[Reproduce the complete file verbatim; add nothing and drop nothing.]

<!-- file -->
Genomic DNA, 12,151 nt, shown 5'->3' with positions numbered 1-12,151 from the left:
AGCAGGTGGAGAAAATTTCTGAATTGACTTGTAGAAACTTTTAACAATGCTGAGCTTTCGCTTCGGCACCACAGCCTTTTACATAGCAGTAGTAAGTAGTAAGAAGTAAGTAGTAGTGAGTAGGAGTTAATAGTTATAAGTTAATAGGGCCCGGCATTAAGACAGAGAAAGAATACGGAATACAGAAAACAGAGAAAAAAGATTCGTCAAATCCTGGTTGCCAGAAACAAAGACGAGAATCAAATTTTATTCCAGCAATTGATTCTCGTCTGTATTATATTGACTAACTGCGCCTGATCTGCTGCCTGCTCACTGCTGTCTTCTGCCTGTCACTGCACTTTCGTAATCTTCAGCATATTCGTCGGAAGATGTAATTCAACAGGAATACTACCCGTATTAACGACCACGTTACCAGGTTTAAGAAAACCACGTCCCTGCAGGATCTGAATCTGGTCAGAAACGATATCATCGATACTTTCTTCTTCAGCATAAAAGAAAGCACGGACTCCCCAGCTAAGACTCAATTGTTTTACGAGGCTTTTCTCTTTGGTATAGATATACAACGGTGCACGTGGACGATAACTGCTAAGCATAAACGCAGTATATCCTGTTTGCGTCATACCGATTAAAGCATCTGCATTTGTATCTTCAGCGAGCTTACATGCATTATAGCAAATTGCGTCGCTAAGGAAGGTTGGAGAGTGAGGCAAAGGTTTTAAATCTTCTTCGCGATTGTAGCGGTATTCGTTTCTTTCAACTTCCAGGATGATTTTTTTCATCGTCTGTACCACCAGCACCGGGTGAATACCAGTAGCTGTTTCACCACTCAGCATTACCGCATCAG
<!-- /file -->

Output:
Genomic DNA, 12,151 nt, shown 5'->3' with positions numbered 1-12,151 from the left:
AGCAGGTGGAGAAAATTTCTGAATTGACTTGTAGAAACTTTTAACAATGCTGAGCTTTCGCTTCGGCACCACAGCCTTTTACATAGCAGTAGTAAGTAGTAAGAAGTAAGTAGTAGTGAGTAGGAGTTAATAGTTATAAGTTAATAGGGCCCGGCATTAAGACAGAGAAAGAATACGGAATACAGAAAACAGAGAAAAAAGATTCGTCAAATCCTGGTTGCCAGAAACAAAGACGAGAATCAAATTTTATTCCAGCAATTGATTCTCGTCTGTATTATATTGACTAACTGCGCCTGATCTGCTGCCTGCTCACTGCTGTCTTCTGCCTGTCACTGCACTTTCGTAATCTTCAGCATATTCGTCGGAAGATGTAATTCAACAGGAATACTACCCGTATTAACGACCACGTTACCAGGTTTAAGAAAACCACGTCCCTGCAGGATCTGAATCTGGTCAGAAACGATATCATCGATACTTTCTTCTTCAGCATAAAAGAAAGCACGGACTCCCCAGCTAAGACTCAATTGTTTTACGAGGCTTTTCTCTTTGGTATAGATATACAACGGTGCACGTGGACGATAACTGCTAAGCATAAACGCAGTATATCCTGTTTGCGTCATACCGATTAAAGCATCTGCATTTGTATCTTCAGCGAGCTTACATGCATTATAGCAAATTGCGTCGCTAAGGAAGGTTGGAGAGTGAGGCAAAGGTTTTAAATCTTCTTCGCGATTGTAGCGGTATTCGTTTCTTTCAACTTCCAGGATGATTTTTTTCATCGTCTGTACCACCAGCACCGGGTGAATACCAGTAGCTGTTTCACCACTCAGCATTACCGCATCAG